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I am having a problem where the OOM killer is being triggered some times. I have researched in the internet and have found many related threads. But a few things still puzzle me. I hope some one could help me.

Environment: iMX6 (32bit). User/Kernelspace split: 2G-2G
TotalRAm - 4GB

Some important logs:

top invoked oom-killer: gfp_mask=0x201da, order=0, oom_score_adj=0
I see that it is trying to allocate 1 page of (contagious) memory (order=0) in the HIGHMEM zone (from gfp_mask). Please correct me if i am wrong.

DMA free:1322780kB min:4492kB low:5612kB high:6736kB active_anon:0kB inactive_anon:0kB active_file:84kB
DMA: 941*4kB (UEMC) 1211*8kB (UEMC) 1185*16kB (UEMC) 836*32kB (UEMC) 554*64kB
(UEMC) 295*128kB (UEMC) 106*256kB
HighMem free:480kB min:512kB low:2384kB high:4256kB active_anon:2021148kB inactive_anon:70364kB active_file:0kB
HighMem: 0*4kB 1*8kB (R) 0*16kB 7*32kB (R) 0*64kB 0*128kB 0*256kB 0*512kB 0*1024kB 0*2048kB 0*4096kB 0*8192kB

I believe the OOM-killer is triggered as the free Highmem (480KB) is below the min (512KB). Again please correct me if i am wrong.

My questions:
1. I thought the DMA_ZONE is only about 16MB, NORMAL_ZONE is upwards from 16MB to about 896MB and the rest is HIGHMEM_ZONE. But the log shows more than 1GB free pages (1322780kB) exist in the DMA_ZONE.
2. Why does not the kernel utilize this Zone for further allocation?

Morelogs: (taken out from the complete log):
DMA per-cpu:
CPU 0: hi: 186, btch: 31 usd: 0
CPU 1: hi: 186, btch: 31 usd: 0
CPU 2: hi: 186, btch: 31 usd: 0
CPU 3: hi: 186, btch: 31 usd: 0
HighMem per-cpu:
CPU 0: hi: 186, btch: 31 usd: 51
CPU 1: hi: 186, btch: 31 usd: 20
CPU 2: hi: 186, btch: 31 usd: 4
CPU 3: hi: 186, btch: 31 usd: 14
active_anon:505287 inactive_anon:17591 isolated_anon:0
active_file:21 inactive_file:0 isolated_file:0
unevictable:0 dirty:0 writeback:0 unstable:0
free:330815 slab_reclaimable:1134 slab_unreclaimable:3487
mapped:15956 shmem:25014 pagetables:1982 bounce:0
25046 total pagecache pages
983039 pages of RAM
331349 free pages
9947 reserved pages
2772 slab pages
543663 pages shared
0 pages swap cached

cat /proc/pagetypeinfo
Page block order: 13
Pages per block: 8192

Free pages count per migrate type at order 0 1 2 3 4 5 6 7 8 9 10 11 12 13
Node 0, zone DMA, type Unmovable 1 0 9 8 3 1 0 1 1 1 1 0 1 0 Node 0, zone DMA, type Reclaimable 4 5 5 1 2 0 1 1 1 0 1 0 1 0 Node 0, zone DMA, type Movable 1 6 4 0 0 0 1 1 2 4 3 3 4 28
Node 0, zone DMA, type Reserve 0 0 0 0 0 0 0 0 0 0 0 0 0 1
Node 0, zone DMA, type CMA 1 1 2 0 0 0 0 0 1 1 0 0 1 3
Node 0, zone DMA, type Isolate 0 0 0 0 0 0 0 0 0 0 0 0 0 0
Node 0, zone HighMem, type Unmovable 11 7 2 2 9 6 5 3 3 1 0 1 1 0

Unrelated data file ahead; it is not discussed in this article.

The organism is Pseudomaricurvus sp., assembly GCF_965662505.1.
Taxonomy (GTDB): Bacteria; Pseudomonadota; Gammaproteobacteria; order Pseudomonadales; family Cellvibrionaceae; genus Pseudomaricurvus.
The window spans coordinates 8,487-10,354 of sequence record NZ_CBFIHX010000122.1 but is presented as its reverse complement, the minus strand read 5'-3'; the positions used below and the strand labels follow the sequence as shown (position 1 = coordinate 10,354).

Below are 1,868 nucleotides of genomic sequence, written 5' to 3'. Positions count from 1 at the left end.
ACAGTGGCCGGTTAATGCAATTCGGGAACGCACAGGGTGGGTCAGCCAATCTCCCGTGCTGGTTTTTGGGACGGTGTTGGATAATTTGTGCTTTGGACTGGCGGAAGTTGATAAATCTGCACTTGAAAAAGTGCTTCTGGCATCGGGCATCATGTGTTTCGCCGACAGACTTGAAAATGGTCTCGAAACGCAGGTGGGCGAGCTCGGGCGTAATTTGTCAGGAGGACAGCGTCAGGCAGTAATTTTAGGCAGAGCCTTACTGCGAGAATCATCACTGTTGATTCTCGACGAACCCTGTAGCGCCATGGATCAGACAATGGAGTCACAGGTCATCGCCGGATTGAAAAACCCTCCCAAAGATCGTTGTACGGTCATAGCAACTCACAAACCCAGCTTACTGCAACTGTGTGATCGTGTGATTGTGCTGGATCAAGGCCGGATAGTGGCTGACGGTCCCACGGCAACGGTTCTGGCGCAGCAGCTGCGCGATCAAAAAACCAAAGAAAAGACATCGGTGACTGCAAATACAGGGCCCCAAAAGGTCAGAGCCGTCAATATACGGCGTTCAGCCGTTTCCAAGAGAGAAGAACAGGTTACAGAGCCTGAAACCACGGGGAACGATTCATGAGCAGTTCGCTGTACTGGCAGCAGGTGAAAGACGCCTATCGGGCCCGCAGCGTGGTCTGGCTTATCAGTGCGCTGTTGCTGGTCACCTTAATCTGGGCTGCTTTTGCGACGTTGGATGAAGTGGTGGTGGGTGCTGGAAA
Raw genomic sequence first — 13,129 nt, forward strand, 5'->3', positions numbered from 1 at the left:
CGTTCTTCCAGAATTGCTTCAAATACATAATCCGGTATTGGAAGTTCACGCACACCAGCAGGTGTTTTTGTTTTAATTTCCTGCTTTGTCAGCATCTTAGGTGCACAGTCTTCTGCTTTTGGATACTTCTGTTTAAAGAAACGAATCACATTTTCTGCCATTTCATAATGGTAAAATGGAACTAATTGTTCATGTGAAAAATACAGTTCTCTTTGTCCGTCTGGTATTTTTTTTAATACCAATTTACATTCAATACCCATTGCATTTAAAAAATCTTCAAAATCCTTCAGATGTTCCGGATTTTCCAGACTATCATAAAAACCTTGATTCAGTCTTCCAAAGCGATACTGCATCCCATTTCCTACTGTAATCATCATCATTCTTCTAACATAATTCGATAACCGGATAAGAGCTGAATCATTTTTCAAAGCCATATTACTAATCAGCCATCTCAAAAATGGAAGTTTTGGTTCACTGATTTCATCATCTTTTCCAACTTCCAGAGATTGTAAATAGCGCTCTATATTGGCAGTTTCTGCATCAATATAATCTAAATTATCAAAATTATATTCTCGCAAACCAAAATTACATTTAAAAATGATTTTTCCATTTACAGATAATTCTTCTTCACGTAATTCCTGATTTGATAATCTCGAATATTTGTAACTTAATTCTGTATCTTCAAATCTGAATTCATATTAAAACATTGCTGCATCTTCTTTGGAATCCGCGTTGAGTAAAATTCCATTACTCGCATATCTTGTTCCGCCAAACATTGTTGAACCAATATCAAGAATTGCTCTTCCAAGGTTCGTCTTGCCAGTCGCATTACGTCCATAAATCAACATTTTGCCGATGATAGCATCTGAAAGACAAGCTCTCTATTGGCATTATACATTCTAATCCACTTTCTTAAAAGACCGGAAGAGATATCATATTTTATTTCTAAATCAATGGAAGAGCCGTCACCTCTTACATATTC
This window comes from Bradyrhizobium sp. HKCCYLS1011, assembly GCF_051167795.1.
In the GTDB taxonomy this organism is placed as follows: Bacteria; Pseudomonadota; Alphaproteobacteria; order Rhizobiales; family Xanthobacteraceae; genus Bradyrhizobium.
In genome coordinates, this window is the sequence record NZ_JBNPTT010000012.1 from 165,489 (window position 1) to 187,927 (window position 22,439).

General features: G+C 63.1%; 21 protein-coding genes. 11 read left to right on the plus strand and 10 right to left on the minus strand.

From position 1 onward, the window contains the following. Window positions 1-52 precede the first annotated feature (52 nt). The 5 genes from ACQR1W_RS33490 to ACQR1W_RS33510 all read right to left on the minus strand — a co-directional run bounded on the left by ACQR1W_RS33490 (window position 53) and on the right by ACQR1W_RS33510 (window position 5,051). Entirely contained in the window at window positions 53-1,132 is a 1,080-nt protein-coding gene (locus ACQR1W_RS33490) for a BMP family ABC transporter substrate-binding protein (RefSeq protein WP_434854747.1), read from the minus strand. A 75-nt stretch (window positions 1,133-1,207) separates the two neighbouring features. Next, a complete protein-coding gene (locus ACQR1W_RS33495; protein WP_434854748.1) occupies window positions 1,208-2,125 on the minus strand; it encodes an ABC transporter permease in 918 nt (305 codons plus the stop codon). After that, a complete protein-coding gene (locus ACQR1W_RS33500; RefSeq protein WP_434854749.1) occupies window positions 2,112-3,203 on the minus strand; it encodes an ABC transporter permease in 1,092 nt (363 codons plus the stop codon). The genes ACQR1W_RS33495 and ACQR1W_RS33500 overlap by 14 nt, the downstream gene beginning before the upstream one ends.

Node 0, zone HighMem, type Reclaimable 0 0 0 0 0 0 0 0 0 0 0 0 0 0
Node 0, zone HighMem, type Movable 23 201 4771 4084 1803 403 105 69 57 38 23 21 8 23
Node 0, zone HighMem, type Reserve 0 0 0 0 0 0 0 0 0 0 0 0 0 1
Node 0, zone HighMem, type CMA 0 0 0 0 0 0 0 0 0 0 0 0 0 0
Node 0, zone HighMem, type Isolate 0 0 0 0 0 0 0 0 0 0 0 0 0 0

Number of blocks type Unmovable Reclaimable Movable Reserve CMA Isolate
Node 0, zone DMA 5 1 33 1 16 0
Node 0, zone HighMem 2 0 62 1 0 0

I would be glad to post further logs if necessary.

Thankyou,
Srik

  • had some code put in comment by mistake not sure if a good answer but put it in answer below – brad Apr 27 '17 at 15:52
  • any other suggstions? – srik Apr 28 '17 at 21:01
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probably long shot but have you tried adding

vm.overcommit_memory = 2
vm.overcommit_ratio = 80

to

/etc/sysctl.conf

  • that should stop applications from being able to request more memory than available but I could be WAY off base dont usually have to much in kernel for years.... – brad Apr 27 '17 at 15:54
  • thanks for your response. The current overcommit_memory is the default 0. I am not sure it this would help. Even if it helps, the application would not get the memory it desires. My question is the DMA_ZONE seems to be having about 1.3GB of memory free, why does not kernel use this memory for the allocation to a user space? – srik Apr 27 '17 at 20:52
  • Not a Linux kernel expert... but it might not allow applications to access larger amounts of memory if even only some of the memory is protected. It could be possible that a high priority kernel level call needs the same memory that a user level application is trying to use and the user level would get denied the memory. Have you seen any logs where any smaller user level applications used the DMA_ZONE? – brad Apr 29 '17 at 0:39

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